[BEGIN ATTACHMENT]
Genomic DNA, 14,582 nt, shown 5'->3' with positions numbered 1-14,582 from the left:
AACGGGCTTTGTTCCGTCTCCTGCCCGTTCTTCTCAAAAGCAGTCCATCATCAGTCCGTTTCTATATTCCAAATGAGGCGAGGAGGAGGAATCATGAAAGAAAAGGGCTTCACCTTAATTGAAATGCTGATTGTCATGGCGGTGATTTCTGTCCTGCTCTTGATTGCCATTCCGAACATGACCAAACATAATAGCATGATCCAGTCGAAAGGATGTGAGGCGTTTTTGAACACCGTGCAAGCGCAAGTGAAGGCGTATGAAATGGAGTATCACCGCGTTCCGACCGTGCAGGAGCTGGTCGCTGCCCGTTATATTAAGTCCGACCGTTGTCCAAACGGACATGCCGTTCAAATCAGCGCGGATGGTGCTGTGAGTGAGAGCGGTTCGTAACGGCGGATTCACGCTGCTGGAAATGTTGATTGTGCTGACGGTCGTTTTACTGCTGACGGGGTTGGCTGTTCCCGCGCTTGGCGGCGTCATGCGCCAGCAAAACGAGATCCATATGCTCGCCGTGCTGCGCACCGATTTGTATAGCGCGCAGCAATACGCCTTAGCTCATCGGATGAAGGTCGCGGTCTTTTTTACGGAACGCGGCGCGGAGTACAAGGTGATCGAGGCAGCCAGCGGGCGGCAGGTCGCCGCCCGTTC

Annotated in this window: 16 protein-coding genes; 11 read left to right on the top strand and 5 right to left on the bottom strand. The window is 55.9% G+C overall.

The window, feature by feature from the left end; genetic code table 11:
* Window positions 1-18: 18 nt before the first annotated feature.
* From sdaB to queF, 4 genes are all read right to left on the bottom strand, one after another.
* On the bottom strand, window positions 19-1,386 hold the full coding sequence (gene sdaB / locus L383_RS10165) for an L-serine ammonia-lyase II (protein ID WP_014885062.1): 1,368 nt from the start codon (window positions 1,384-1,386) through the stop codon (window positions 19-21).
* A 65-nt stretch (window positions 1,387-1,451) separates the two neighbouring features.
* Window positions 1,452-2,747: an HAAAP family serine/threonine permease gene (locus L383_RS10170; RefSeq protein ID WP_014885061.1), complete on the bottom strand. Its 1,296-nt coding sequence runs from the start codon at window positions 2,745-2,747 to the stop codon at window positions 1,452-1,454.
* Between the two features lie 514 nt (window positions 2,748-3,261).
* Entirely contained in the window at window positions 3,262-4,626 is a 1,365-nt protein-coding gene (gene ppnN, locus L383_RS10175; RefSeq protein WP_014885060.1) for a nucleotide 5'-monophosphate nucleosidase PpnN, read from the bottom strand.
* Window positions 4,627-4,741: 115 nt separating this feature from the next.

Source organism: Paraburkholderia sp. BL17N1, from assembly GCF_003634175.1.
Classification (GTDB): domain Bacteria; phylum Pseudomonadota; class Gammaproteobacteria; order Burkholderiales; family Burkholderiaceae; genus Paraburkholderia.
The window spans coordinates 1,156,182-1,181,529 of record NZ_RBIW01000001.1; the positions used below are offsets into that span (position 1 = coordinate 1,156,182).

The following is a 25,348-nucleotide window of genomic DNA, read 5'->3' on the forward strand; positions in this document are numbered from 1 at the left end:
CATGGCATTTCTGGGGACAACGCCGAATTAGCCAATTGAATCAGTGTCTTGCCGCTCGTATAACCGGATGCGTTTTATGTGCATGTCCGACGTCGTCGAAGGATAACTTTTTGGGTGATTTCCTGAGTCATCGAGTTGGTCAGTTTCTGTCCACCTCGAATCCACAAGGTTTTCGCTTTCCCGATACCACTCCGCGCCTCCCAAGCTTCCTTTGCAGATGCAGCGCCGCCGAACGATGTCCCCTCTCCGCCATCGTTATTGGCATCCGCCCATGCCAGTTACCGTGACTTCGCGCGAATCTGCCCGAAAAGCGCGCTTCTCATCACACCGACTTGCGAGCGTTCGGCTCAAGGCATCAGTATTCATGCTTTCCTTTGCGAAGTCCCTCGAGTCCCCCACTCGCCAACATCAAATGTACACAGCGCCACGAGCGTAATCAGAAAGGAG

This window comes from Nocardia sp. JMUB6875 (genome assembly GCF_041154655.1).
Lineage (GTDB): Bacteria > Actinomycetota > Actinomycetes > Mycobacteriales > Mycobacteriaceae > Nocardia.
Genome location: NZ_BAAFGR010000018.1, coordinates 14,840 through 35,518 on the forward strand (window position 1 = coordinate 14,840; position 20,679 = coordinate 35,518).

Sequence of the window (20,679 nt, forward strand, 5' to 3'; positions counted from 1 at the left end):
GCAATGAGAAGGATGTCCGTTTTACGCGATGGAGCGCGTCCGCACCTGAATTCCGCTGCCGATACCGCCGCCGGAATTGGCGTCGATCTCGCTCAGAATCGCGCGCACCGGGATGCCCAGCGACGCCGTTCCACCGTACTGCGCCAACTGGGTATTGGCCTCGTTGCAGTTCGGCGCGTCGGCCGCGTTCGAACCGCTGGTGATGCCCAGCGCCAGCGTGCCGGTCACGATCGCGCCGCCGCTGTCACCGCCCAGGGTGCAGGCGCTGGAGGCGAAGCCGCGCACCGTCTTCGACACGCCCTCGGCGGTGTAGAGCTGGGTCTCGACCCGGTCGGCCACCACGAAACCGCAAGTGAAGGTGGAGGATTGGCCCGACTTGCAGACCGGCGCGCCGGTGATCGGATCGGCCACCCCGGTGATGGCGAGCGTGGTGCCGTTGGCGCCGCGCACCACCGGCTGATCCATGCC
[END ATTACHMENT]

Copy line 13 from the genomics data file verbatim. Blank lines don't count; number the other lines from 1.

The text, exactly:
Source organism: Paraburkholderia sp. BL17N1, from assembly GCF_003634175.1.